Riccarton Flour Mill

Early settlers in Canterbury saw the potential of the area for wheat growing and the flour milling industry was important right from the first days of settlement.

Photo of Wood's Mill in 1895
Woods Riccarton Mill in 1895


Early millers

Daniel Inwood brought with him from England a flour mill ready for use. He erected this mill where the Waimairi Stream crosses Straven Road. Another early flour mill belonged to William Bray of Avonhead.

The Christchurch Girls’ High School is sited on property where the Riccarton Mill once stood. The founder and builder of the mill was William Derisley Wood who arrived in Lyttelton aboard the Randolph, the second colonising ship to arrive here in December, 1850. He was born in 1824, in Suffolk into a family of millers and travelled to NZ expecting to die here as he was thought to be suffering from tuberculosis. These fears proved unfounded as he lived to 80 years; he was probably suffering from lung congestion, common among millers of the day.

A prefabricated windmill

At first Wood worked as a secretary for John Robert Godley, first Provincial Superintendent. In 1856 he made a short visit to England, returning with a wife and prefabricated windmill. This was a seven-storey tower mill with four huge sails with moveable canvas slats. His first flour mill was built at the end of Windmill Road (later Antigua Street) in 1856. Sydenham settlers grew wheat which they threshed with flails and trundled in wooden handcarts to the mill.

Building a water mill

It was not long before the windmill could not keep up with the demand for flour in Christchurch. Wood realised that to keep his share of the market he would need to set up a water-powered mill and so he secured a "water-right" to use the Avon River at Riccarton.

He initially applied to build his mill in the middle of Hagley Park. Fortunately for future generations a site at the end of the present Wood Lane, at a loop in the Avon River, was acquired by leasing (and later buying) land from the Deans Estate trustees. The Wood family home was built next to the flour mill. Wood Lane, not formed until 1949, was the drive to their home and a footbridge over the mill race connected its gardens to the mill.

The mill race was cut across the loop and a weir was built to form the Mona Vale mill pond. It used the 1.5m fall of water to drive a 4m wrought iron water wheel.

In 1860 Wood’s first water-powered mill on the site began producing flour. Grain was milled between imported French burr stones and, as had been the case with the earlier windmill, the demand for flour soon outstripped the supply, despite six 24-hour days being worked weekly. In 1880 steam turbines of about 40 horsepower increased the mill’s capacity and the output was doubled. Steel rollers were installed in 1889.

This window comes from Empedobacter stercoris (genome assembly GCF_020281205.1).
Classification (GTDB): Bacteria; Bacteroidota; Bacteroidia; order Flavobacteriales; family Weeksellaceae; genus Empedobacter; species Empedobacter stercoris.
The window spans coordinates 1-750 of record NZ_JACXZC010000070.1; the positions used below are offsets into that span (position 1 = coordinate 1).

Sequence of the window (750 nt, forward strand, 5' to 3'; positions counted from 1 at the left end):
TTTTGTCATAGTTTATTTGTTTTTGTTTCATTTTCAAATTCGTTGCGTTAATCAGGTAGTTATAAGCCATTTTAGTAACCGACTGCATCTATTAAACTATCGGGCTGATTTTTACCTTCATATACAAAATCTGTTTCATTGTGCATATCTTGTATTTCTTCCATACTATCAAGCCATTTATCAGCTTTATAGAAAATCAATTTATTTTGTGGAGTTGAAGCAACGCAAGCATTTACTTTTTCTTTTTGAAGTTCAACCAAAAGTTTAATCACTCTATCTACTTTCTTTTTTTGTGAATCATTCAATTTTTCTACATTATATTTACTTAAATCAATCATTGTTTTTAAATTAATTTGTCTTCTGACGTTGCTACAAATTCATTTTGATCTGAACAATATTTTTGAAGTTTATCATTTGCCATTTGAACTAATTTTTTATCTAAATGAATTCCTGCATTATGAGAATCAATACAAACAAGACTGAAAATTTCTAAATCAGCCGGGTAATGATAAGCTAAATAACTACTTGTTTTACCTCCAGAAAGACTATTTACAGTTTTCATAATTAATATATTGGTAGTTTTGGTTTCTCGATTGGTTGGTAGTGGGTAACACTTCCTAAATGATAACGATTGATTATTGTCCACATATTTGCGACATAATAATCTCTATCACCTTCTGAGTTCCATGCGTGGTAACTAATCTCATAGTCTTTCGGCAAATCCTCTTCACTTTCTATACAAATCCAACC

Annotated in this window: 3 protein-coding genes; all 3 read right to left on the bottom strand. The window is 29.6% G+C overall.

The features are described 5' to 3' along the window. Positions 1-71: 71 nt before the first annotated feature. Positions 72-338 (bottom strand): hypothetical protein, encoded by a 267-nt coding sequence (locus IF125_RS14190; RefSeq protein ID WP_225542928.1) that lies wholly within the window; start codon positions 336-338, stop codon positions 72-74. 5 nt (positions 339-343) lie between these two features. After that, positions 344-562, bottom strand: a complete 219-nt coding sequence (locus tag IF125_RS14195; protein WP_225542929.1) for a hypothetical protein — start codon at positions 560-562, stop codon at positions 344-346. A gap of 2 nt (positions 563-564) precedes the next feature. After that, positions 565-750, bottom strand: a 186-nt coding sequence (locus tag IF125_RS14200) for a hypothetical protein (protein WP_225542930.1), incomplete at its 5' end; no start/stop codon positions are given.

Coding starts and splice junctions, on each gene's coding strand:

Eventually the whole operation was transferred to Addington in 1891, although the original mill remained.

Riccarton Roller Flour Mills

Richard Allen (?1860-1930) bought the property in 1896 and re-built it using steam power together with water. Electric motors were introduced in 1915. The mill was now known as the Riccarton Roller Flour Mills, producing a well-known brand of flour, Snowball Flour. The Cyclopaedia of N.Z. 1903 tells us the plant has a capacity of six sacks per hour, and about nine hands are employed. Business was done throughout the day.

Fleming and Co of Invercargill bought the mill in 1918. Richard Allen stayed on near the mill until his death in 1930 at his residence, "Mill House", 25 Fendalton Road. Wood Lane was yet to be formed.

Throughout the following decades the main products of the mill were poultry and stock food. Succeeding owners were the Northern Rolling Mill, the General Foods Company and finally Watties Industries. In 1971 the mill was damaged by fire and closed soon after. Demolition was carried out in November 1974, ready for the new Christchurch Girls’ High School, this despite pleas from Wood’s descendants asking that the original mill be spared in the belief that it was the oldest surviving water-mill in N.Z. No trace remains except for the weir which can be seen (and heard) from the rear of the Mormon Church in Fendalton Road.


Cover of 'Wood's Mill, The architectural heritage of Christchurch #9'

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